At long last! Part Five!
Okay, so getting to the 39 steps proved a challenge, but it was nothing in comparison to finding the Pantheon. The night before as I was making my way to Trevi Fountain, I saw all these signs for the Pantheon and figured I’d swing by to look at it (even though it was too late to go in) on my way to my destination. No matter how many signs I followed, I couldn’t figure out where this thing was. I also wasn’t 100% sure what it looked like. Was it really tall? Would it blend in with the many other ancient churches lining the back alleys of Rome’s streets? I was not sure. Bottom line: I never saw it that first night. Yet here I was, having just crossed the 39 Steps off my list of things to see and was feeling confident that I could find anything – Anything! – that I wanted to see in the city. I checked my map in my Frommer’s Guide for the bajillionth time that day and found what I thought was the most direct route to where the Pantheon (allegedly) stood. There are actually a couple of direct roads in Rome (Via del Corso, Via Nazionale and Via Cavour stick out in my mind) but there’s also just a lot of small alleyways that connect everything and it becomes like a maze. You could be right around the corner from what you are looking for, but if you turn left instead of right you might go on a loop that takes you in a loop that will take 20 minutes before you get back to where you wanted to be. I guess it’s a bit like the financial district in NYC.
From the Steps, I made my way back to Via Del Corso, took that straight shot street south but then had to veer off eastward into the maze of backstreets for the pantheon. There was an extra place I needed to find right around the corner from the Pantheon: Giolotti. Giolotti is this giant Gelati store that has hundreds of flavors of Gelati on-hand. It’s what all Gelati stands wish they could be. I actually came across Giolotti before the Pantheon which was exciting because a) I knew that I was close to the Pantheon and b) Giollotti to me looks like the candy store in the beginning of Willy Wonka and The Chocolate Factory where they sing "Candy Man." Oh, what delicious fun! I had just had a gelati at The Steps, so I thought I’d hold off on getting another one and find the Pantheon first.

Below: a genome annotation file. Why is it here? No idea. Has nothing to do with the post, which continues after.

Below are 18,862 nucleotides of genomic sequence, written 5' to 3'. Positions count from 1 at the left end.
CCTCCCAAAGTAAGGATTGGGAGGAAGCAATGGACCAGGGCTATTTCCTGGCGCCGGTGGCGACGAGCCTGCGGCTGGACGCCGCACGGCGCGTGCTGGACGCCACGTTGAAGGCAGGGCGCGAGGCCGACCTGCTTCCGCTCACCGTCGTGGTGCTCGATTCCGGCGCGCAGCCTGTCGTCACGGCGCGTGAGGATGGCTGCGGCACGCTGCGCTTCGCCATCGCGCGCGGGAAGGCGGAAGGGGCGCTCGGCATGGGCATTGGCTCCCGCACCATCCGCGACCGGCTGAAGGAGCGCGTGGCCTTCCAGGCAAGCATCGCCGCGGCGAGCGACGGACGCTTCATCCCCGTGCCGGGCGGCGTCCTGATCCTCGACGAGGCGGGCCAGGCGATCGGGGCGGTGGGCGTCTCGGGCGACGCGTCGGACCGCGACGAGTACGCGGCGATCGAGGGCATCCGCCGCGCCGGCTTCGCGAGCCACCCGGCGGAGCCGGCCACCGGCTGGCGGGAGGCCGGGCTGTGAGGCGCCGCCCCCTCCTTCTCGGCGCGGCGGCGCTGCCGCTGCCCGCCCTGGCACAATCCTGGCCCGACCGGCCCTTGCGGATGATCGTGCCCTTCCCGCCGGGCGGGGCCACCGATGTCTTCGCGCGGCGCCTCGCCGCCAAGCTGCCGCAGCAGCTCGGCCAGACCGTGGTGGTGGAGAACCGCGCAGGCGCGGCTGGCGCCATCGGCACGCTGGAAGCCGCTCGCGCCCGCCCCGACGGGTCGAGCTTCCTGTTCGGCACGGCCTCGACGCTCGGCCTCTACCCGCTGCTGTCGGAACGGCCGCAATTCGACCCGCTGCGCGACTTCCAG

I took a couple more wrong turns after following a few signs with arrows that in fact did NOT lead to the Pantheon (so frustrating!) but eventually I made my way into a piazza that gave way to the sight of the Pantheon. The Pantheon is beautiful, dark and awesome. It’s not the tallest building but it’s hard not to see it for the first time and be like “damn.” Some things just stand the test of time and the Pantheon is at the top of the list for surviving for millennium in style. I particularly loved the giant Egyptian granite columns outside. They were just so striking.
There was a big crowd outside the gates to the Pantheon and I made my way through the people to find out that there was actually a church service going on (because it’s still a functioning religious site) and we’d have about 40 minutes before tourists were allowed back in. I knew what that meant: Time for my trip to Giolotti! I cautiously made my way back through the streets trying to remember exactly how I’d gotten from one place to another. Fortunately, it was not too difficult in reverse. Once inside Giolitti, I was not sure what flavor combination I should go for. I wound up with a delicious chocolate, watermelon (which chocolate chips for seeds!) and frutti de bosco which in Roma was a kind of purple grape flavor. SO SO GOOD! Armed with my massive gelati I made my way back to the Pantheon. It was actually very crowded in Giolotti’s so it took up most of the wait time. When I got back to the Pantheon gates the crowd had swelled even more. People were getting restless. Can’t those freaks inside finish praying to themselves silently as they exit the building? Do they really have to finish the whole service just sitting there? Finally the worshippers exit, the gates open and the crowd rushes in. Now, this place shouldn’t be any different from the other churches of Rome, where there are signs asking you not to take pictures and people oblige, but that was not happening in the Pantheon. Camera flashes start going off left and right. People are trying to get pictures of the dome (which is even wider than the dome at St, Peter’s Basilica) and the whole place is just filled with noise and people falling all over each other trying to see what’s around them. Thankfully after that initial push in, the place calms down a bit and people filter throughout the space. I just loved being in that building. Some buildings speak to certain people and for me I just adored the Pantheon and the Colosseo. Those were my favorite buildings in Rome (with a shout out to the beauty of St. Peter’s Basilica as well.) There’s not a whole lot to DO inside the Pantheon though so after about a half hour of breathing the place in, it was off to my next adventure.